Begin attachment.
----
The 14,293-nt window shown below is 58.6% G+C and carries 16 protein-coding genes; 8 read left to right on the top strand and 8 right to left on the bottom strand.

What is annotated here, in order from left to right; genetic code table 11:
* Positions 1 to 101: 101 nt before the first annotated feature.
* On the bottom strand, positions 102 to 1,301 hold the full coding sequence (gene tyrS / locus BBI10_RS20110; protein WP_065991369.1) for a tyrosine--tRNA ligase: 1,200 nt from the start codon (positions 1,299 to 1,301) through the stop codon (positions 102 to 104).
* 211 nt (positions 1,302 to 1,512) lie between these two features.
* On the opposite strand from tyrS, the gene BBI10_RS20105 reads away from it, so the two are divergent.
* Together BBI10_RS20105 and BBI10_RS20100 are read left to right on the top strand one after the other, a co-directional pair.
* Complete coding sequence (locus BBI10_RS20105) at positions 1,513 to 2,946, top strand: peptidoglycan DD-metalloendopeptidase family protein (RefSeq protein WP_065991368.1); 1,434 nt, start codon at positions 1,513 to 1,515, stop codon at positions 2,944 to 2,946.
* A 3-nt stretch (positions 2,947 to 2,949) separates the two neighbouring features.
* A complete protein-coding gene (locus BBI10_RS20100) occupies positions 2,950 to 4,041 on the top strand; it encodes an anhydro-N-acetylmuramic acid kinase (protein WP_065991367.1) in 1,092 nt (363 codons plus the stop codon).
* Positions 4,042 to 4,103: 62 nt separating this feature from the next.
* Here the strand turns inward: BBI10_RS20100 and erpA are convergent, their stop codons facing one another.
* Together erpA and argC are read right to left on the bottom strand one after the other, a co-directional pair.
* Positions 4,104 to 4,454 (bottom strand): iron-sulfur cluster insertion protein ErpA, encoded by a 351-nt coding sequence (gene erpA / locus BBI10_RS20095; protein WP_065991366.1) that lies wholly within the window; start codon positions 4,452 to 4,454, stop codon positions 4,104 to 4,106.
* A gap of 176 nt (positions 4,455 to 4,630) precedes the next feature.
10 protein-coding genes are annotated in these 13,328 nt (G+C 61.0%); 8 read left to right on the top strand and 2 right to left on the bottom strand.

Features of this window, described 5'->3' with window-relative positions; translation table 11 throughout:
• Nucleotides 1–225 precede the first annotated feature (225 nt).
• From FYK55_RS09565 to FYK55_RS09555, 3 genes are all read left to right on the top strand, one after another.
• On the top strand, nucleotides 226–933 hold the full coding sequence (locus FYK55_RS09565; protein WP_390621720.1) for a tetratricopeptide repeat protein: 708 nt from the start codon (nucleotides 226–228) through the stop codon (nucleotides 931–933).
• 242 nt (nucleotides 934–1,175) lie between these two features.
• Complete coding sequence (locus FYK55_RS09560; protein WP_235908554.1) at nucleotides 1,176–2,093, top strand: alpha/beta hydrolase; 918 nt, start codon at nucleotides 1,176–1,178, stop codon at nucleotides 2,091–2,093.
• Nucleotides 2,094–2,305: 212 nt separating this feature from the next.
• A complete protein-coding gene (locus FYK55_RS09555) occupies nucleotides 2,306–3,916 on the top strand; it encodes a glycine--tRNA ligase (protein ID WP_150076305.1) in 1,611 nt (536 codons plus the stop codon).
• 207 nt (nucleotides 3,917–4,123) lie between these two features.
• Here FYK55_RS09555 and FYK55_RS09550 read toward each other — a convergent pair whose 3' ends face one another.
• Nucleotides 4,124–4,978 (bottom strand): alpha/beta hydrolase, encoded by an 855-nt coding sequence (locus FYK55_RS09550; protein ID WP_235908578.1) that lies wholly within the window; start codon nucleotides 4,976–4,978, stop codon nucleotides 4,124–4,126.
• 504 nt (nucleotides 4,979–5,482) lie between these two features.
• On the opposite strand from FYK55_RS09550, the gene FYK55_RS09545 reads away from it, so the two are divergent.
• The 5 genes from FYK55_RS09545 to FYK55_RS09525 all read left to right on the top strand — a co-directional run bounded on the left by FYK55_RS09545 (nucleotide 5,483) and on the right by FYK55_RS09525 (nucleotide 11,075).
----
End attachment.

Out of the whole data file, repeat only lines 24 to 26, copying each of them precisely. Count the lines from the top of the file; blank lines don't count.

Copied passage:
• A complete protein-coding gene (locus FYK55_RS09555) occupies nucleotides 2,306–3,916 on the top strand; it encodes a glycine--tRNA ligase (protein ID WP_150076305.1) in 1,611 nt (536 codons plus the stop codon).
• 207 nt (nucleotides 3,917–4,123) lie between these two features.
• Here FYK55_RS09555 and FYK55_RS09550 read toward each other — a convergent pair whose 3' ends face one another.